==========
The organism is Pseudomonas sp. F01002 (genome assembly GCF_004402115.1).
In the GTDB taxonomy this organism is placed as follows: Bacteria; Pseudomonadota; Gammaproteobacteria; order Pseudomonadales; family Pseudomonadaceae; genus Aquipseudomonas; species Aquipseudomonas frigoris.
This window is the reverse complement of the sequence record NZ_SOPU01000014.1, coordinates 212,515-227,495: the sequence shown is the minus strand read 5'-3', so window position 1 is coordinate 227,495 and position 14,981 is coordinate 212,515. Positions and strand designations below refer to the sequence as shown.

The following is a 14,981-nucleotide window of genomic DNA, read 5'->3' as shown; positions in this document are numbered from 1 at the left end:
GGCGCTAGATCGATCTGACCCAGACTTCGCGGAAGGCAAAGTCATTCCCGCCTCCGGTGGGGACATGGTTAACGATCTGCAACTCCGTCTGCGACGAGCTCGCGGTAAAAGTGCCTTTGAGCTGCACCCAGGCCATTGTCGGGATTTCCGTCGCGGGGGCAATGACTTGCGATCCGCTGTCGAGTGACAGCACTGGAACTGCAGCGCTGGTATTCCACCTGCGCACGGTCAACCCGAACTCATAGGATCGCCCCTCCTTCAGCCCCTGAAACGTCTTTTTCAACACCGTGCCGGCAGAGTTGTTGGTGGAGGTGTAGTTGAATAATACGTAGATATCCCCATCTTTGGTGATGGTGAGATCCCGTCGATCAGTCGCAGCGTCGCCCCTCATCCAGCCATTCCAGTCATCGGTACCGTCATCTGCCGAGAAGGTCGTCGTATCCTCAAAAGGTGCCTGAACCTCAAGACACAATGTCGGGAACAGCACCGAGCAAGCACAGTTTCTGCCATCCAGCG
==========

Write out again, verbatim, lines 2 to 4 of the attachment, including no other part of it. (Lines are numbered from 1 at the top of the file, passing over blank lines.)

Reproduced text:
In the GTDB taxonomy this organism is placed as follows: Bacteria; Pseudomonadota; Gammaproteobacteria; order Pseudomonadales; family Pseudomonadaceae; genus Aquipseudomonas; species Aquipseudomonas frigoris.
This window is the reverse complement of the sequence record NZ_SOPU01000014.1, coordinates 212,515-227,495: the sequence shown is the minus strand read 5'-3', so window position 1 is coordinate 227,495 and position 14,981 is coordinate 212,515. Positions and strand designations below refer to the sequence as shown.

The following is a 14,981-nucleotide window of genomic DNA, read 5'->3' as shown; positions in this document are numbered from 1 at the left end: